Jordan Robinson, Director of Operations and Development
Start Date: 2001
Sox Place started for Jordan well before the doors were opened in 2002. His father (Doyle) moved the family to Denver in 1999 to start working with kids on the streets. Jordan was a junior in high school at the time and did not understand his father's plans or calling at the time. Jordan's father continued to work on the streets, and Jordan can remember riding along with him one night so he could take some items to the street kids. On the way home, he told his father, "Wow, it's amazing. But I could never do what you do." God had a different plan.
After he graduated, Jordan moved to Arkansas to be close to other family. In 2002, his father spoke at a church Jordan was attending about what he was doing in Denver with the kids. During his talk, he briefly touched on his dream to have a building where kids could go, be safe, and get help for whatever they needed. This immediately struck Jordan. He moved back to Denver and opened Sox Place with his father in May 2002. They worked along side of each other through high times and low times for about four years until he felt it was time to step away.
Jordan worked several jobs before returning to Sox Place as the Director of Operations and Development. He is very excited about the changes and progression that is being taken to make Sox Place a better place for the kids. Sox Place is expanding in new ways to help the kids grow and evolve into people that are equipped to meet their goals and become the people that they strive to be.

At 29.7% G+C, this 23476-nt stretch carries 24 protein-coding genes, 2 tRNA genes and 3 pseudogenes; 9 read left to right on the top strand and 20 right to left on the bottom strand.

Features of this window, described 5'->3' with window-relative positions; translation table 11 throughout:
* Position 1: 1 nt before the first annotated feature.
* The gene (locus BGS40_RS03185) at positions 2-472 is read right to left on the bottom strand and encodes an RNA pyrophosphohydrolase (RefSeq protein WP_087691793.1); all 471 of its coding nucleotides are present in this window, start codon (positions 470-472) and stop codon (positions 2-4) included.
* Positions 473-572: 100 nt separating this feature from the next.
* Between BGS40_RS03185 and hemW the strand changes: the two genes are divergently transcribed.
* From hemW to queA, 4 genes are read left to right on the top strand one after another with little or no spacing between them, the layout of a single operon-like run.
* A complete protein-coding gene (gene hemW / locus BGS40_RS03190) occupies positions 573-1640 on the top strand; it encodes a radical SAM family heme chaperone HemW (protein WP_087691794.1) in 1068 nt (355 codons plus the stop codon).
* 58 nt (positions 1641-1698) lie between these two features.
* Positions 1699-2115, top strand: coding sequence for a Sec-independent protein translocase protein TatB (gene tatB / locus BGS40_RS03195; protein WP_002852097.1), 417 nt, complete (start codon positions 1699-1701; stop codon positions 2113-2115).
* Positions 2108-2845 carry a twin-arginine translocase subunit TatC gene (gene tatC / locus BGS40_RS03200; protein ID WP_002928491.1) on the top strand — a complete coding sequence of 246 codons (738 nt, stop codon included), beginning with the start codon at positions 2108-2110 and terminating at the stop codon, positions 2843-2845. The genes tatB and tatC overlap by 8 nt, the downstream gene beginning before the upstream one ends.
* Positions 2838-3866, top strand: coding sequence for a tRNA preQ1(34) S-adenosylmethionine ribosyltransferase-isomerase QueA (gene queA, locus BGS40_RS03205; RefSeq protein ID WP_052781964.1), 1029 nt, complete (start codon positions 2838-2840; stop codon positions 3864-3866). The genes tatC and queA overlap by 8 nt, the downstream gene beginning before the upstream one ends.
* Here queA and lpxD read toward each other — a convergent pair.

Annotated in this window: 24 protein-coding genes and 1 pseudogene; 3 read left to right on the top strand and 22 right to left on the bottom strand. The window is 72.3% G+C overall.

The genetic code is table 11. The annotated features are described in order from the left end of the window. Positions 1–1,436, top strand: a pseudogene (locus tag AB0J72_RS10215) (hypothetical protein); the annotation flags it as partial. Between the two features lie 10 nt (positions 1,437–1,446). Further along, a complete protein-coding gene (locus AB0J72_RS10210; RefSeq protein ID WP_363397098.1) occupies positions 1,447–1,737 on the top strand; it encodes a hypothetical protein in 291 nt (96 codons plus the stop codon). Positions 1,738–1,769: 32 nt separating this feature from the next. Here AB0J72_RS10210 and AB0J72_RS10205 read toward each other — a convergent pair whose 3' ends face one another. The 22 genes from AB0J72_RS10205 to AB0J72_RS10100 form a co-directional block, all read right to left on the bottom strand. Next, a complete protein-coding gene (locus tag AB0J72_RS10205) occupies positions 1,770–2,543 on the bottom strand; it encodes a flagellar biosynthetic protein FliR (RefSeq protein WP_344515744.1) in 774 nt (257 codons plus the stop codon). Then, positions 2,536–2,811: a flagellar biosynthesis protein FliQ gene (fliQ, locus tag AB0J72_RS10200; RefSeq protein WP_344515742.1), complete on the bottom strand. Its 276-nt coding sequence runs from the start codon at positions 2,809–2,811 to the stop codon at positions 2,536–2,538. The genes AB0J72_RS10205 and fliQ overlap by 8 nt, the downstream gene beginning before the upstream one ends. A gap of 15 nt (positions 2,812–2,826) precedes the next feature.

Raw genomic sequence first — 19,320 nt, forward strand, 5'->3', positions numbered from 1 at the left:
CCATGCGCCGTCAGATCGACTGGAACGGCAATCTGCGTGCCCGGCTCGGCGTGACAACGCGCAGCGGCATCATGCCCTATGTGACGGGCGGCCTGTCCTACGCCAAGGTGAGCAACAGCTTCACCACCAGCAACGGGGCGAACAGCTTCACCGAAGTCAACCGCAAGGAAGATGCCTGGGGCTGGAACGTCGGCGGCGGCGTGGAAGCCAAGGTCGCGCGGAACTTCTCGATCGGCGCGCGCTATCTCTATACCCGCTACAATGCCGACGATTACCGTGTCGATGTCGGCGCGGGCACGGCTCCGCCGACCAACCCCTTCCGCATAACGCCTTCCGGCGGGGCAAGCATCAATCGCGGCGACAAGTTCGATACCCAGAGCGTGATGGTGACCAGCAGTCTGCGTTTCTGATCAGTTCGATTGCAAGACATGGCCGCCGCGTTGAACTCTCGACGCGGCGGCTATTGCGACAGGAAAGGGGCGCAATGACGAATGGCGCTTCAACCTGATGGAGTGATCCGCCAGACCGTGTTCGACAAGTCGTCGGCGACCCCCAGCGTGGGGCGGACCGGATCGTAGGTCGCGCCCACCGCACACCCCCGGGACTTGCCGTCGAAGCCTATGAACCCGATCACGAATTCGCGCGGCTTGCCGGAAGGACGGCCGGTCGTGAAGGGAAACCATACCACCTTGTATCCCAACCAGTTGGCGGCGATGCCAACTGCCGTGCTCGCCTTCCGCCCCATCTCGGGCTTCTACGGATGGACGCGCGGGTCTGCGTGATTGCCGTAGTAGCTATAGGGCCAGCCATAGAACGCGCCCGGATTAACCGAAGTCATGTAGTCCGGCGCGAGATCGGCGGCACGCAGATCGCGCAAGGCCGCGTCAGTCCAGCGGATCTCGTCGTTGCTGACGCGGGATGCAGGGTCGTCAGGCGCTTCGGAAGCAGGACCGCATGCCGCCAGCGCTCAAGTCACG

Doyle Robinson, Executive Director
Start Date: 2002
Doyle Robinson, co-founder and Executive Director of Sox Place, was born in Texas and grew up in Arkansas. Doyle has used his history and past experiences to become and expert in reaching youth and young adults. Doyle has been working with youth for 40 years in various surroundings and from all walks of life. His passion is to reach those who are lost, those who are not wanted, those who have been cast aside, and love those who are unloved.
Doyle moved his family to Denver from Springfield, Missouri after 8-12 years there. He spent 3-12 years doing outreach on the 16th Street Mall before opening Sox Place in May, 2002, along with his then 19-year-old son, Jordan. He earned his street name, "Sox," by walking up and down the 16th Street mall handing out socks to the homeless youth known as "street kids" who hung out on the Mall.
Doyle did outreach in the downtown area where the street youth either squatted (where they would live along the Platte River or abandoned buildings or in the alleys) or where they would couch serve (staying for awhile with someone who had a place to live). Helping them with prescriptions, buying groceries, or providing assistance with housing andor utilities, he jumped into their world to be able to really help them.
Doyle believes in making a difference where you are, to those God brings into your path. He feels that to do nothing for those around him, with all that God has given him, is to fail miserably in life. Doyle would like people to say at his funeral: "Doyle added value to people around him."
Advisory Board / Advisory Council